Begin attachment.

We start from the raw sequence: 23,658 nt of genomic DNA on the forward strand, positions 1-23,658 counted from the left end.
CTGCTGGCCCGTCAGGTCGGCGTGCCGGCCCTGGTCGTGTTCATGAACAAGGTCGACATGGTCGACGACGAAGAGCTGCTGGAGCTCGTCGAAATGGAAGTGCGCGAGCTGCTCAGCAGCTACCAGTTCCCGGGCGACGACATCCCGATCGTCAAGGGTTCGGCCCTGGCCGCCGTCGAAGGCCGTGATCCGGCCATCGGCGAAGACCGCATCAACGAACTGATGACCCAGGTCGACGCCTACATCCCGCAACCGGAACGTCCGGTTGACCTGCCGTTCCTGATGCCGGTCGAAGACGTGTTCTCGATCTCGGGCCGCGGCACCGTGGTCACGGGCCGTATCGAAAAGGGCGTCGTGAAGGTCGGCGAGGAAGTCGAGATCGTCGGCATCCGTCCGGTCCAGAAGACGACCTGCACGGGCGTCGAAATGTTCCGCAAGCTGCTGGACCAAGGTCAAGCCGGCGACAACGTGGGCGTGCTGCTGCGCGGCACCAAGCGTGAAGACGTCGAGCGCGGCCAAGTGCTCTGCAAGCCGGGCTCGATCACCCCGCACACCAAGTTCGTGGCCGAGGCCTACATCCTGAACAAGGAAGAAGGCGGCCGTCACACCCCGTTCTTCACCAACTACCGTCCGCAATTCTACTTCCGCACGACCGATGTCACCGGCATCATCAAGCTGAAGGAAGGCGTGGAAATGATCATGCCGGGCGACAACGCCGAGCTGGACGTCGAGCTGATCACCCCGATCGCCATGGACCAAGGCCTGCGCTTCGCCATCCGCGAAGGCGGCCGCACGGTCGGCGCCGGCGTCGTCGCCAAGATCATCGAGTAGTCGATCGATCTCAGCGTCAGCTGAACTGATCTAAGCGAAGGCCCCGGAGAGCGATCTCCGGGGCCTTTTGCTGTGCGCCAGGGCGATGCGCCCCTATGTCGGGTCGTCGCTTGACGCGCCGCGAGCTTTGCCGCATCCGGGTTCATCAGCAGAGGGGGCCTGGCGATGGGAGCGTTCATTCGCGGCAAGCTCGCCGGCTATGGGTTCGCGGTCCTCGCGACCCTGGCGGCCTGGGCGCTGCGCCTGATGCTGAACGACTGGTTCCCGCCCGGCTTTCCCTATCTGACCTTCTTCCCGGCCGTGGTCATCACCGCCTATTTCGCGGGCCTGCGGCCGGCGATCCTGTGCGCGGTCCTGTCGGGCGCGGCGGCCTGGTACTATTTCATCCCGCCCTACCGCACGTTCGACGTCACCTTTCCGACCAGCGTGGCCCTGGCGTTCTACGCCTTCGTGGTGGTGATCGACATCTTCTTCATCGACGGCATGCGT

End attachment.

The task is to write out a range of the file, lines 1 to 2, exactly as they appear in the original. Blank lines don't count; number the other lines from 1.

We start from the raw sequence: 23,658 nt of genomic DNA on the forward strand, positions 1-23,658 counted from the left end.
CTGCTGGCCCGTCAGGTCGGCGTGCCGGCCCTGGTCGTGTTCATGAACAAGGTCGACATGGTCGACGACGAAGAGCTGCTGGAGCTCGTCGAAATGGAAGTGCGCGAGCTGCTCAGCAGCTACCAGTTCCCGGGCGACGACATCCCGATCGTCAAGGGTTCGGCCCTGGCCGCCGTCGAAGGCCGTGATCCGGCCATCGGCGAAGACCGCATCAACGAACTGATGACCCAGGTCGACGCCTACATCCCGCAACCGGAACGTCCGGTTGACCTGCCGTTCCTGATGCCGGTCGAAGACGTGTTCTCGATCTCGGGCCGCGGCACCGTGGTCACGGGCCGTATCGAAAAGGGCGTCGTGAAGGTCGGCGAGGAAGTCGAGATCGTCGGCATCCGTCCGGTCCAGAAGACGACCTGCACGGGCGTCGAAATGTTCCGCAAGCTGCTGGACCAAGGTCAAGCCGGCGACAACGTGGGCGTGCTGCTGCGCGGCACCAAGCGTGAAGACGTCGAGCGCGGCCAAGTGCTCTGCAAGCCGGGCTCGATCACCCCGCACACCAAGTTCGTGGCCGAGGCCTACATCCTGAACAAGGAAGAAGGCGGCCGTCACACCCCGTTCTTCACCAACTACCGTCCGCAATTCTACTTCCGCACGACCGATGTCACCGGCATCATCAAGCTGAAGGAAGGCGTGGAAATGATCATGCCGGGCGACAACGCCGAGCTGGACGTCGAGCTGATCACCCCGATCGCCATGGACCAAGGCCTGCGCTTCGCCATCCGCGAAGGCGGCCGCACGGTCGGCGCCGGCGTCGTCGCCAAGATCATCGAGTAGTCGATCGATCTCAGCGTCAGCTGAACTGATCTAAGCGAAGGCCCCGGAGAGCGATCTCCGGGGCCTTTTGCTGTGCGCCAGGGCGATGCGCCCCTATGTCGGGTCGTCGCTTGACGCGCCGCGAGCTTTGCCGCATCCGGGTTCATCAGCAGAGGGGGCCTGGCGATGGGAGCGTTCATTCGCGGCAAGCTCGCCGGCTATGGGTTCGCGGTCCTCGCGACCCTGGCGGCCTGGGCGCTGCGCCTGATGCTGAACGACTGGTTCCCGCCCGGCTTTCCCTATCTGACCTTCTTCCCGGCCGTGGTCATCACCGCCTATTTCGCGGGCCTGCGGCCGGCGATCCTGTGCGCGGTCCTGTCGGGCGCGGCGGCCTGGTACTATTTCATCCCGCCCTACCGCACGTTCGACGTCACCTTTCCGACCAGCGTGGCCCTGGCGTTCTACGCCTTCGTGGTGGTGATCGACATCTTCTTCATCGACGGCATGCGT